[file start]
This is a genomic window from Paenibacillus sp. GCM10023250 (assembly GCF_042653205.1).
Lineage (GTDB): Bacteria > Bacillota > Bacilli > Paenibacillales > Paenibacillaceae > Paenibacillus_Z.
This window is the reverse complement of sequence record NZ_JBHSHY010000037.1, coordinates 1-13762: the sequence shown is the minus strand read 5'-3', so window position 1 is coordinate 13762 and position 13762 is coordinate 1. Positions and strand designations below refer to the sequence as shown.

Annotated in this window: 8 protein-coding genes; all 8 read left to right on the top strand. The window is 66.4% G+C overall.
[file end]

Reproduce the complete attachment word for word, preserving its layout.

This is a genomic window from Paenibacillus sp. GCM10023250 (assembly GCF_042653205.1).
Lineage (GTDB): Bacteria > Bacillota > Bacilli > Paenibacillales > Paenibacillaceae > Paenibacillus_Z.
This window is the reverse complement of sequence record NZ_JBHSHY010000037.1, coordinates 1-13762: the sequence shown is the minus strand read 5'-3', so window position 1 is coordinate 13762 and position 13762 is coordinate 1. Positions and strand designations below refer to the sequence as shown.

Annotated in this window: 8 protein-coding genes; all 8 read left to right on the top strand. The window is 66.4% G+C overall.